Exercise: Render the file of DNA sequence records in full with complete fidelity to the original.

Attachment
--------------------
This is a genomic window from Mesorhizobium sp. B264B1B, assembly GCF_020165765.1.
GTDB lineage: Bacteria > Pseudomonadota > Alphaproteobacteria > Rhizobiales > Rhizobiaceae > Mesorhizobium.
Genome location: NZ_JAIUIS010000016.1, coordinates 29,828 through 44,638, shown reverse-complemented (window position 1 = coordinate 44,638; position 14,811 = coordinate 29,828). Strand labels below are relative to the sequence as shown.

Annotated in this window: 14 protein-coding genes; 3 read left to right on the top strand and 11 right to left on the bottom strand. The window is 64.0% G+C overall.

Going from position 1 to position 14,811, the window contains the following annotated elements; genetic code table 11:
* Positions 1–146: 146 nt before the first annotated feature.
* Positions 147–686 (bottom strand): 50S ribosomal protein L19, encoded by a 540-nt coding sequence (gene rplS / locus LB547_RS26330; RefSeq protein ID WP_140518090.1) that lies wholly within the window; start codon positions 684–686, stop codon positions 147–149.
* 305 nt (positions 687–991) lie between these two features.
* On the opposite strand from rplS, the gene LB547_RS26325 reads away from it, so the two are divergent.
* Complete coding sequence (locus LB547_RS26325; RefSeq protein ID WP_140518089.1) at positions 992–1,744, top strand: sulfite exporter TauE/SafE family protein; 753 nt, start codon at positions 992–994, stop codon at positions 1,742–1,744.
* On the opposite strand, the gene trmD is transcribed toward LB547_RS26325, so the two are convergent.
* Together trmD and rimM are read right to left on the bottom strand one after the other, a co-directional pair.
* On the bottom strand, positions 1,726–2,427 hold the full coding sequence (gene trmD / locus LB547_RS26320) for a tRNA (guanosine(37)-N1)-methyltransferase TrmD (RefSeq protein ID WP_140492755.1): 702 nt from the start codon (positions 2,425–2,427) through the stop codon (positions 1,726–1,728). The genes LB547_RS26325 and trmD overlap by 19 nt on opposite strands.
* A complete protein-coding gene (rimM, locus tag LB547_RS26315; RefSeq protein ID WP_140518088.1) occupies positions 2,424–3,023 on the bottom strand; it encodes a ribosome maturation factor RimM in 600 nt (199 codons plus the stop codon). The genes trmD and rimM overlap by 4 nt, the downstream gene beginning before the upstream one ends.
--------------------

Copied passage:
This is a genomic window from Mesorhizobium sp. B264B1B, assembly GCF_020165765.1.
GTDB lineage: Bacteria > Pseudomonadota > Alphaproteobacteria > Rhizobiales > Rhizobiaceae > Mesorhizobium.
Genome location: NZ_JAIUIS010000016.1, coordinates 29,828 through 44,638, shown reverse-complemented (window position 1 = coordinate 44,638; position 14,811 = coordinate 29,828). Strand labels below are relative to the sequence as shown.

Annotated in this window: 14 protein-coding genes; 3 read left to right on the top strand and 11 right to left on the bottom strand. The window is 64.0% G+C overall.

Going from position 1 to position 14,811, the window contains the following annotated elements; genetic code table 11:
* Positions 1–146: 146 nt before the first annotated feature.
* Positions 147–686 (bottom strand): 50S ribosomal protein L19, encoded by a 540-nt coding sequence (gene rplS / locus LB547_RS26330; RefSeq protein ID WP_140518090.1) that lies wholly within the window; start codon positions 684–686, stop codon positions 147–149.
* 305 nt (positions 687–991) lie between these two features.
* On the opposite strand from rplS, the gene LB547_RS26325 reads away from it, so the two are divergent.
* Complete coding sequence (locus LB547_RS26325; RefSeq protein ID WP_140518089.1) at positions 992–1,744, top strand: sulfite exporter TauE/SafE family protein; 753 nt, start codon at positions 992–994, stop codon at positions 1,742–1,744.
* On the opposite strand, the gene trmD is transcribed toward LB547_RS26325, so the two are convergent.
* Together trmD and rimM are read right to left on the bottom strand one after the other, a co-directional pair.
* On the bottom strand, positions 1,726–2,427 hold the full coding sequence (gene trmD / locus LB547_RS26320) for a tRNA (guanosine(37)-N1)-methyltransferase TrmD (RefSeq protein ID WP_140492755.1): 702 nt from the start codon (positions 2,425–2,427) through the stop codon (positions 1,726–1,728). The genes LB547_RS26325 and trmD overlap by 19 nt on opposite strands.
* A complete protein-coding gene (rimM, locus tag LB547_RS26315; RefSeq protein ID WP_140518088.1) occupies positions 2,424–3,023 on the bottom strand; it encodes a ribosome maturation factor RimM in 600 nt (199 codons plus the stop codon). The genes trmD and rimM overlap by 4 nt, the downstream gene beginning before the upstream one ends.